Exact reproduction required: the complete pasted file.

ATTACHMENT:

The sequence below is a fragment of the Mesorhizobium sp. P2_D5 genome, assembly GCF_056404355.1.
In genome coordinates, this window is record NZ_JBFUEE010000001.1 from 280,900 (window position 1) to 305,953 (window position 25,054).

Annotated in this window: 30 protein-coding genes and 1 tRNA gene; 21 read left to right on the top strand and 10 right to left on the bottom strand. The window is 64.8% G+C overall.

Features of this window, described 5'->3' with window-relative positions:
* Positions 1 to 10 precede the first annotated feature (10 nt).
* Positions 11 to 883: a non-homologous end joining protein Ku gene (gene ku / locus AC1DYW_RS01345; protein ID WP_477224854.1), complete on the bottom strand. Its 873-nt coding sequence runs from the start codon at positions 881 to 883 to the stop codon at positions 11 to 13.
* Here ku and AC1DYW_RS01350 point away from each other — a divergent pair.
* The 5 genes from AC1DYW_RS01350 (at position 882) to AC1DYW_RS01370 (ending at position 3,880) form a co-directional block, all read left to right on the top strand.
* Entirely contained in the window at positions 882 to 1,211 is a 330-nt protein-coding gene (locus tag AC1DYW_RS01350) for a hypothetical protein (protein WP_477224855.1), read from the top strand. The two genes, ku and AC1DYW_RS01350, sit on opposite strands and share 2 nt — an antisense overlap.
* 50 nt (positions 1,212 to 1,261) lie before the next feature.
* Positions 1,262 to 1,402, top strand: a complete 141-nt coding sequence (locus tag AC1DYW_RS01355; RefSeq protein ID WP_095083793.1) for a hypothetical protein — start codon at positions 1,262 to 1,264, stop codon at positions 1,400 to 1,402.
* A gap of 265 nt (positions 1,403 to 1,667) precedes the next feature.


The sequence below is a fragment of the Mesorhizobium sp. P2_D5 genome, assembly GCF_056404355.1.
In genome coordinates, this window is record NZ_JBFUEE010000001.1 from 280,900 (window position 1) to 305,953 (window position 25,054).

Annotated in this window: 30 protein-coding genes and 1 tRNA gene; 21 read left to right on the top strand and 10 right to left on the bottom strand. The window is 64.8% G+C overall.

Features of this window, described 5'->3' with window-relative positions:
* Positions 1 to 10 precede the first annotated feature (10 nt).
* Positions 11 to 883: a non-homologous end joining protein Ku gene (gene ku / locus AC1DYW_RS01345; protein ID WP_477224854.1), complete on the bottom strand. Its 873-nt coding sequence runs from the start codon at positions 881 to 883 to the stop codon at positions 11 to 13.
* Here ku and AC1DYW_RS01350 point away from each other — a divergent pair.
* The 5 genes from AC1DYW_RS01350 (at position 882) to AC1DYW_RS01370 (ending at position 3,880) form a co-directional block, all read left to right on the top strand.
* Entirely contained in the window at positions 882 to 1,211 is a 330-nt protein-coding gene (locus tag AC1DYW_RS01350) for a hypothetical protein (protein WP_477224855.1), read from the top strand. The two genes, ku and AC1DYW_RS01350, sit on opposite strands and share 2 nt — an antisense overlap.
* 50 nt (positions 1,212 to 1,261) lie before the next feature.
* Positions 1,262 to 1,402, top strand: a complete 141-nt coding sequence (locus tag AC1DYW_RS01355; RefSeq protein ID WP_095083793.1) for a hypothetical protein — start codon at positions 1,262 to 1,264, stop codon at positions 1,400 to 1,402.
* A gap of 265 nt (positions 1,403 to 1,667) precedes the next feature.